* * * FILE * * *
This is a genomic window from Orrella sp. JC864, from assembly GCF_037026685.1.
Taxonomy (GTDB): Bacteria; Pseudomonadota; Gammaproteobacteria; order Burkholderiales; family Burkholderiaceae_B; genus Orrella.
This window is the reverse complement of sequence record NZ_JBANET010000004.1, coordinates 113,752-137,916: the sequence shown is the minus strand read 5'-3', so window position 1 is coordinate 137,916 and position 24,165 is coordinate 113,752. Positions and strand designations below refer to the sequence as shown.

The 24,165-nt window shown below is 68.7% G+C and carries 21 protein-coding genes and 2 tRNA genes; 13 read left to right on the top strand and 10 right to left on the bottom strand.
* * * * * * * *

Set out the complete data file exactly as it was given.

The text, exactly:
This is a genomic window from Orrella sp. JC864, from assembly GCF_037026685.1.
Taxonomy (GTDB): Bacteria; Pseudomonadota; Gammaproteobacteria; order Burkholderiales; family Burkholderiaceae_B; genus Orrella.
This window is the reverse complement of sequence record NZ_JBANET010000004.1, coordinates 113,752-137,916: the sequence shown is the minus strand read 5'-3', so window position 1 is coordinate 137,916 and position 24,165 is coordinate 113,752. Positions and strand designations below refer to the sequence as shown.

The 24,165-nt window shown below is 68.7% G+C and carries 21 protein-coding genes and 2 tRNA genes; 13 read left to right on the top strand and 10 right to left on the bottom strand.